August 28, 2018
A record number of sexually transmitted diseases were diagnosed in the United States last year, the fourth-straight year they have increased. And medical experts predict gonorrhea eventually will resist the last effective antibiotic treatment available.
The 2.3 million cases of chlamydia, gonorrhea and syphilis surpassed the previous record, set in 2016, by more than 200,000 cases, according to the Centers for Disease Control and Prevention, which released the data Tuesday.
"We are sliding backward," said Jonathan Mermin, director of the CDC's Center for HIV/AIDS, Viral Hepatitis, STD and TB Prevention. "It is evident the systems that identify, treat and ultimately prevent STDs are strained to near-breaking point.
Gonorrhea and syphilis have climbed considerably since 2013.
Gonorrhea diagnoses have increased by 67 percent over that span, rising from 333,004 to 555,608 cases. The disease nearly has doubled among men, rising from 169,130 to 322,169 cases.
Primary and secondary syphilis cases – the most infectious stages of the disease – have increased by 76 percent since 2013, jumping from 17,375 to 30,644 cases. Gay and bisexual men made up nearly 70 percent of cases in which the gender of the sex partner was known last year.
Chlamydia remained the most common diagnosis with more than 1.7 million cases. Females between ages 15 and 24 accounted for 45 percent of those cases.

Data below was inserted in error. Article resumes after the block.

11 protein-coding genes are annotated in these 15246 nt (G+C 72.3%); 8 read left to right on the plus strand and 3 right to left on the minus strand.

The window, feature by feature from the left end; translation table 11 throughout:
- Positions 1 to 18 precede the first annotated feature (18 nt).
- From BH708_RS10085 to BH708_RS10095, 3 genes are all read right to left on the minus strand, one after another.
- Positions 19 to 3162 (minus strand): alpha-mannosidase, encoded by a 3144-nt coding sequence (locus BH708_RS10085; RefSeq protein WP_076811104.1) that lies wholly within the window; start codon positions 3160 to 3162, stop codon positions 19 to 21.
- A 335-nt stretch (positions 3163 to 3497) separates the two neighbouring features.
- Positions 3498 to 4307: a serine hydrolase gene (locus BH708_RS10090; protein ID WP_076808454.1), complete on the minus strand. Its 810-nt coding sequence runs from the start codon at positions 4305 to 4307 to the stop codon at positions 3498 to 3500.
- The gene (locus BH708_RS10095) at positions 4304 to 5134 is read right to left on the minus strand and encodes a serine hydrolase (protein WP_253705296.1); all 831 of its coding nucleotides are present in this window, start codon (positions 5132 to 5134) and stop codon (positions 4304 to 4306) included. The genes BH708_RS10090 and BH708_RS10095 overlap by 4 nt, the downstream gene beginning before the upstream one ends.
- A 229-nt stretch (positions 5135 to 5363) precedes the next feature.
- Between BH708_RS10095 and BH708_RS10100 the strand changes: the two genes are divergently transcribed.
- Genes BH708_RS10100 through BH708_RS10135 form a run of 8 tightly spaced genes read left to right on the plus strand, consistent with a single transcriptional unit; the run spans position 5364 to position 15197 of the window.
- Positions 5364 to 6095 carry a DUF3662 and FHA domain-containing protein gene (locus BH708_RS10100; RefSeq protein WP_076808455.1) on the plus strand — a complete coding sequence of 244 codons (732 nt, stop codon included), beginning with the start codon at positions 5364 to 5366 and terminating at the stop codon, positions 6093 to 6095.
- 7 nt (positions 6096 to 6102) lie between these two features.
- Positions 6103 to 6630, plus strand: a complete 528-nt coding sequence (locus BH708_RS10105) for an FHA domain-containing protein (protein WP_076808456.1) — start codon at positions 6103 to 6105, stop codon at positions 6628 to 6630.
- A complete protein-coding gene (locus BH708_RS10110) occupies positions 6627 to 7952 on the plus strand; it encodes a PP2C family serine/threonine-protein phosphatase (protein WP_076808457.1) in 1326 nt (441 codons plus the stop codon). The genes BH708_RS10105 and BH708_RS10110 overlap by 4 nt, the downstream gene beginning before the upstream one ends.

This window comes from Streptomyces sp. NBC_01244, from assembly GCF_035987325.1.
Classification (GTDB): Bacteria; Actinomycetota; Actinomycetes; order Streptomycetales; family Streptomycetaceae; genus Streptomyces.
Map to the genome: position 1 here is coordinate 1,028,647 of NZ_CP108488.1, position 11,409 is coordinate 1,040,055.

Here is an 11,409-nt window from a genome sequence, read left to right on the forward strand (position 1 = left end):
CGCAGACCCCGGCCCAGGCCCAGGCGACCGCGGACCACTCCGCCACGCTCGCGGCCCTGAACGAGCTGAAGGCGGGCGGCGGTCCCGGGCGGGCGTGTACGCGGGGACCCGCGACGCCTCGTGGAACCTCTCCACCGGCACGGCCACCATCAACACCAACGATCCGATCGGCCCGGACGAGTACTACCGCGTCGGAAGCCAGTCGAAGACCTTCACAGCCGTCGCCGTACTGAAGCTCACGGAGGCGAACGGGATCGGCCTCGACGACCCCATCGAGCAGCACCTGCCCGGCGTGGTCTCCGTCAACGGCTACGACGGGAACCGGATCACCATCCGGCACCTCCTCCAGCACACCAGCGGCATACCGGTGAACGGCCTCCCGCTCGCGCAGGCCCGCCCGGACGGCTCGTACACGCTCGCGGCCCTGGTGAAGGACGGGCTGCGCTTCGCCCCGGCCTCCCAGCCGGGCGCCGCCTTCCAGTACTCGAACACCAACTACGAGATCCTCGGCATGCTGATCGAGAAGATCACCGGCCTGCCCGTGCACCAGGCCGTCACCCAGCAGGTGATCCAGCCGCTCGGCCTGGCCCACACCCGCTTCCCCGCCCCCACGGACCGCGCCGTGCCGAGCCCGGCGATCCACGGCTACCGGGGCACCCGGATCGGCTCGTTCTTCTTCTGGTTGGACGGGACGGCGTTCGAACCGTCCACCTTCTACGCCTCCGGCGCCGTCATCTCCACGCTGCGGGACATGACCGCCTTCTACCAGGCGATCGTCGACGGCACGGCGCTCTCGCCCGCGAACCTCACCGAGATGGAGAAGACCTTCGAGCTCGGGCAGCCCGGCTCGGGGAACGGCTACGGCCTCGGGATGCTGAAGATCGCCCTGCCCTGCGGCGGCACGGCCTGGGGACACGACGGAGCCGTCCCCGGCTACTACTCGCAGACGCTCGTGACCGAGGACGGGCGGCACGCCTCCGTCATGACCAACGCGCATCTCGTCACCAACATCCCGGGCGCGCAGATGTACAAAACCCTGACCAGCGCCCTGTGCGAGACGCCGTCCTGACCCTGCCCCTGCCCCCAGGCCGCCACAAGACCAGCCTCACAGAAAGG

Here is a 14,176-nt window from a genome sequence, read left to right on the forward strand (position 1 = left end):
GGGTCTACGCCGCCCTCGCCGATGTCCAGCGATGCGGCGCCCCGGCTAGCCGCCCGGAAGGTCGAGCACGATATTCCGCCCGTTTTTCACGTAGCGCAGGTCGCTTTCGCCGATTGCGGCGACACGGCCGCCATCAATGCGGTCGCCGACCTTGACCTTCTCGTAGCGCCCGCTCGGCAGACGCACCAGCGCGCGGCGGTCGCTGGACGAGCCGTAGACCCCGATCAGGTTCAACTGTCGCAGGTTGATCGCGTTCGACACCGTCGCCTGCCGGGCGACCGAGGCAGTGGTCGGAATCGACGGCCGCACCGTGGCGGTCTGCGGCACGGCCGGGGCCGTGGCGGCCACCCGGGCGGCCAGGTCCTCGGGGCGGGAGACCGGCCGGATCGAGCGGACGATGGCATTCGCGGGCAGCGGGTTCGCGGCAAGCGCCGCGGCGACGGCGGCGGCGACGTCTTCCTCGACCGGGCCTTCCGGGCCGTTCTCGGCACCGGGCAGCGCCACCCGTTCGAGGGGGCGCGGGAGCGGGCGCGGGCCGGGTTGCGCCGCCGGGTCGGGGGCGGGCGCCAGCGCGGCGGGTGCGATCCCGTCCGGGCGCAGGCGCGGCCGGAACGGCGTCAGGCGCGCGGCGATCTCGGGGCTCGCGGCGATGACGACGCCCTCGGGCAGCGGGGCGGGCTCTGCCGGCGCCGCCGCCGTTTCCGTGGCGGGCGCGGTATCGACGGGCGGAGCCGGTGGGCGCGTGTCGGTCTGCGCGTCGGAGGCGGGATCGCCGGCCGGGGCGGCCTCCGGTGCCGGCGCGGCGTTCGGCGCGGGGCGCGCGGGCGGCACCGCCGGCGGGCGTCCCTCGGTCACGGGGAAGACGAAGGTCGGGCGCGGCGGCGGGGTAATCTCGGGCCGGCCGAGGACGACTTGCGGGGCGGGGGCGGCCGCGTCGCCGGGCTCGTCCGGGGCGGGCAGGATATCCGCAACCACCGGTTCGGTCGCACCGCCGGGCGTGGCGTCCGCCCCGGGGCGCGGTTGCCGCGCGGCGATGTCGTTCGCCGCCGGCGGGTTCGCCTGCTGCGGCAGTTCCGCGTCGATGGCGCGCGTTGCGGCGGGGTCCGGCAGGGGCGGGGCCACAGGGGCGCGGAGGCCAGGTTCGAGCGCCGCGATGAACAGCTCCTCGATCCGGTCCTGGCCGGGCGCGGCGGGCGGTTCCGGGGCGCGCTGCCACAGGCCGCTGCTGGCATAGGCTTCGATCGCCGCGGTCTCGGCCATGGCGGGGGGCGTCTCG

Each of these STDs can be cured with antibiotics, though gonorrhea has become resistant to all but one antibiotic – ceftriaxone.
Three years ago, the CDC recommended health care providers prescribe a lone shot of ceftriaxone alongside an oral dose of azithromycin, a drug that delays the resistance to ceftriaxone.
But lab tests show emerging resistance to azithromycin. That has medical experts worried that a ceftriaxone-resistant strain of gonorrhea could follow suit.
"We expect gonorrhea will eventually wear down our last highly effective antibiotic and additional treatment options are urgently needed," said Dr. Gail Bolan, director of CDC's Division of STD Prevention. "We can't let our defenses down – we must continue reinforcing efforts to rapidly detect and prevent resistance as long as possible."
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